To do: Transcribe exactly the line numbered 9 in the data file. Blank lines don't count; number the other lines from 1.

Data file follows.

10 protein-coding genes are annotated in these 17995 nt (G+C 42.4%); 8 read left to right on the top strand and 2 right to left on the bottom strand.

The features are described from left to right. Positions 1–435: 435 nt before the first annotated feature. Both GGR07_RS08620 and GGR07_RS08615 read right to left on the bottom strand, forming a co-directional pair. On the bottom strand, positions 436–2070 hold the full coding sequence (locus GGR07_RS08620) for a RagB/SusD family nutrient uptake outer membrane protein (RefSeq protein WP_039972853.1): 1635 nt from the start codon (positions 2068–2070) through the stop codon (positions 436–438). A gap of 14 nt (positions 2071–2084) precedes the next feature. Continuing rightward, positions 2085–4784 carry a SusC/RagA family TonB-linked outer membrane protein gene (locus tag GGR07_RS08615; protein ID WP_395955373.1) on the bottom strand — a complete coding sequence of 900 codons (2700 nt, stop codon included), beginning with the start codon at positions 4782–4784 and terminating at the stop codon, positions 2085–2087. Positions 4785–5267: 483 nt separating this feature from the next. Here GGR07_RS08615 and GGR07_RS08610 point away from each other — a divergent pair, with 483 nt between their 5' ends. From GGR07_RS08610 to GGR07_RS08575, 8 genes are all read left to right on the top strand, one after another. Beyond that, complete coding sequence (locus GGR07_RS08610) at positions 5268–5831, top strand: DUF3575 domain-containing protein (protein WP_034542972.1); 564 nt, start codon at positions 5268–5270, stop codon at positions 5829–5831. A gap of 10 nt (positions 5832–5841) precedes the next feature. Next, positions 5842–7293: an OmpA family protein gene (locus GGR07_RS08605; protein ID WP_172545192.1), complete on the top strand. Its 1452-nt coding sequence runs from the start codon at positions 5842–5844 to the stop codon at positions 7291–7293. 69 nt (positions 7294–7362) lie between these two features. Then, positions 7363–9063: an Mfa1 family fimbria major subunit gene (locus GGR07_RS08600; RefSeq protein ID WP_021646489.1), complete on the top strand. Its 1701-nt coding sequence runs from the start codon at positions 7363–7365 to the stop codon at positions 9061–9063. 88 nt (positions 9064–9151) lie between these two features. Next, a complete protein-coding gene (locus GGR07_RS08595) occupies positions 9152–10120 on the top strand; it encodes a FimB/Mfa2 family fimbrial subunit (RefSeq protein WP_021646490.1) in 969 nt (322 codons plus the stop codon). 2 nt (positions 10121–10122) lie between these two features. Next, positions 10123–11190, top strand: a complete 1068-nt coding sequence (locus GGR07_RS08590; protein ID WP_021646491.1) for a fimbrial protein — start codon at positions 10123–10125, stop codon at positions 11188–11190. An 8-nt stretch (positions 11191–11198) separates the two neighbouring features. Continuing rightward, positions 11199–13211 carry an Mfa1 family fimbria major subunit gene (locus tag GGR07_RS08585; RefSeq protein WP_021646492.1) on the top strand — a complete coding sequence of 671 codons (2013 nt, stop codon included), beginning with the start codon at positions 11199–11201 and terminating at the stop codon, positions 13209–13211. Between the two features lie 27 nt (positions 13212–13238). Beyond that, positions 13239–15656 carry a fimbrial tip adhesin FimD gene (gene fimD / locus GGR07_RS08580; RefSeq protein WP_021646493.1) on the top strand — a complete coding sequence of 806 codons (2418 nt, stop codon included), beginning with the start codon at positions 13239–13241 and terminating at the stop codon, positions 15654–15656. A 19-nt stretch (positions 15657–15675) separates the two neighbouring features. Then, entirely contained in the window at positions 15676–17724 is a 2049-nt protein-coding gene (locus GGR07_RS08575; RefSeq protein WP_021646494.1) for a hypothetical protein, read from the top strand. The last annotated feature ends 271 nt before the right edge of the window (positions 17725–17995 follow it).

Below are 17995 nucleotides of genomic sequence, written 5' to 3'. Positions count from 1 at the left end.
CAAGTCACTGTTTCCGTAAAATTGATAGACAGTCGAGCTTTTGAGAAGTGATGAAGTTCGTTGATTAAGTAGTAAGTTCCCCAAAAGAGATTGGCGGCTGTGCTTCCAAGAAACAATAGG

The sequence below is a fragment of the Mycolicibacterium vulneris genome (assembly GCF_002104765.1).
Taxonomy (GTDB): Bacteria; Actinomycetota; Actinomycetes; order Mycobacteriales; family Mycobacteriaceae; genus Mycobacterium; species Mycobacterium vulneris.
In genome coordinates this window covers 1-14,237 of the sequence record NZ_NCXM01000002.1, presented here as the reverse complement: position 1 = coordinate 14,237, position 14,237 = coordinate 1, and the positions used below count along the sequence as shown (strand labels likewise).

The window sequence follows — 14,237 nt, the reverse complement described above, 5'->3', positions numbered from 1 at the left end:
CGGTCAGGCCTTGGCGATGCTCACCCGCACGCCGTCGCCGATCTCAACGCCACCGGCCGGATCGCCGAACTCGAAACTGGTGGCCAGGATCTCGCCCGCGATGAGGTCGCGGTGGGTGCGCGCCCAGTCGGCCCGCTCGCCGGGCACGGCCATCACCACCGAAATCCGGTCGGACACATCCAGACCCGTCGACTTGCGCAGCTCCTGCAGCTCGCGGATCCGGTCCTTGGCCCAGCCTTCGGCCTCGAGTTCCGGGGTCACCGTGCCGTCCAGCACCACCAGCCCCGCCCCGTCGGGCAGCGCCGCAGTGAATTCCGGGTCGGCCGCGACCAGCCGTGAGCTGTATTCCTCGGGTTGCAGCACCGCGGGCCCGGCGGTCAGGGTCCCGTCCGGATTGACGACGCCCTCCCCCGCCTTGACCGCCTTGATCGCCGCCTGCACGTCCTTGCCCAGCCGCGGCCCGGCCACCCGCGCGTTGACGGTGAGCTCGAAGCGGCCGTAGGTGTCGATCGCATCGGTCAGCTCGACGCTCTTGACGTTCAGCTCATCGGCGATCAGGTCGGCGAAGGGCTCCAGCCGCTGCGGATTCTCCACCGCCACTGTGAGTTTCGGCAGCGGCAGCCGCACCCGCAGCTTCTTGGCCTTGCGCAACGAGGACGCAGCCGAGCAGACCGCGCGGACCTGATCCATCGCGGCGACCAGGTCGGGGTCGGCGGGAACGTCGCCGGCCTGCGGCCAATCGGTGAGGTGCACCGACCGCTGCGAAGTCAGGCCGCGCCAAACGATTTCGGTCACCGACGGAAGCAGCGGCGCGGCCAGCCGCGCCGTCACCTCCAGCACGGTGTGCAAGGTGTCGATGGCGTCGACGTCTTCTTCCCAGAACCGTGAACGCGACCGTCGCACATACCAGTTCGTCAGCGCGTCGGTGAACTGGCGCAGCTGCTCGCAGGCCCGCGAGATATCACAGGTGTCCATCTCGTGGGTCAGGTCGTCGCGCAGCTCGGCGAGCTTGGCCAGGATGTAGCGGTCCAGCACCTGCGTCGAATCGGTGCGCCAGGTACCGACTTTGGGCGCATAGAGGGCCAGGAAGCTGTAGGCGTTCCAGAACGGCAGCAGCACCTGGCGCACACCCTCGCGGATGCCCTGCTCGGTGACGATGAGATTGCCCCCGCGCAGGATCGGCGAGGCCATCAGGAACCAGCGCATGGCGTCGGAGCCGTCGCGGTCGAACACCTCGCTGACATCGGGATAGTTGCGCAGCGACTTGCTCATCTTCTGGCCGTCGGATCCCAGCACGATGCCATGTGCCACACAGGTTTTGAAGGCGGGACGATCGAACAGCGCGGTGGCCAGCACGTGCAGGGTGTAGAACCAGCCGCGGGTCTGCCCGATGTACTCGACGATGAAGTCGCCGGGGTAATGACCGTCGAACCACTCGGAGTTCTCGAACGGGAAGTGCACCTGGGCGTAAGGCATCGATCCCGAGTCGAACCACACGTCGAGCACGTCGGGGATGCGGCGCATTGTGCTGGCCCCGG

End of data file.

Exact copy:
CGGTCAGGCCTTGGCGATGCTCACCCGCACGCCGTCGCCGATCTCAACGCCACCGGCCGGATCGCCGAACTCGAAACTGGTGGCCAGGATCTCGCCCGCGATGAGGTCGCGGTGGGTGCGCGCCCAGTCGGCCCGCTCGCCGGGCACGGCCATCACCACCGAAATCCGGTCGGACACATCCAGACCCGTCGACTTGCGCAGCTCCTGCAGCTCGCGGATCCGGTCCTTGGCCCAGCCTTCGGCCTCGAGTTCCGGGGTCACCGTGCCGTCCAGCACCACCAGCCCCGCCCCGTCGGGCAGCGCCGCAGTGAATTCCGGGTCGGCCGCGACCAGCCGTGAGCTGTATTCCTCGGGTTGCAGCACCGCGGGCCCGGCGGTCAGGGTCCCGTCCGGATTGACGACGCCCTCCCCCGCCTTGACCGCCTTGATCGCCGCCTGCACGTCCTTGCCCAGCCGCGGCCCGGCCACCCGCGCGTTGACGGTGAGCTCGAAGCGGCCGTAGGTGTCGATCGCATCGGTCAGCTCGACGCTCTTGACGTTCAGCTCATCGGCGATCAGGTCGGCGAAGGGCTCCAGCCGCTGCGGATTCTCCACCGCCACTGTGAGTTTCGGCAGCGGCAGCCGCACCCGCAGCTTCTTGGCCTTGCGCAACGAGGACGCAGCCGAGCAGACCGCGCGGACCTGATCCATCGCGGCGACCAGGTCGGGGTCGGCGGGAACGTCGCCGGCCTGCGGCCAATCGGTGAGGTGCACCGACCGCTGCGAAGTCAGGCCGCGCCAAACGATTTCGGTCACCGACGGAAGCAGCGGCGCGGCCAGCCGCGCCGTCACCTCCAGCACGGTGTGCAAGGTGTCGATGGCGTCGACGTCTTCTTCCCAGAACCGTGAACGCGACCGTCGCACATACCAGTTCGTCAGCGCGTCGGTGAACTGGCGCAGCTGCTCGCAGGCCCGCGAGATATCACAGGTGTCCATCTCGTGGGTCAGGTCGTCGCGCAGCTCGGCGAGCTTGGCCAGGATGTAGCGGTCCAGCACCTGCGTCGAATCGGTGCGCCAGGTACCGACTTTGGGCGCATAGAGGGCCAGGAAGCTGTAGGCGTTCCAGAACGGCAGCAGCACCTGGCGCACACCCTCGCGGATGCCCTGCTCGGTGACGATGAGATTGCCCCCGCGCAGGATCGGCGAGGCCATCAGGAACCAGCGCATGGCGTCGGAGCCGTCGCGGTCGAACACCTCGCTGACATCGGGATAGTTGCGCAGCGACTTGCTCATCTTCTGGCCGTCGGATCCCAGCACGATGCCATGTGCCACACAGGTTTTGAAGGCGGGACGATCGAACAGCGCGGTGGCCAGCACGTGCAGGGTGTAGAACCAGCCGCGGGTCTGCCCGATGTACTCGACGATGAAGTCGCCGGGGTAATGACCGTCGAACCACTCGGAGTTCTCGAACGGGAAGTGCACCTGGGCGTAAGGCATCGATCCCGAGTCGAACCACACGTCGAGCACGTCGGGGATGCGGCGCATTGTGCTGGCCCCGG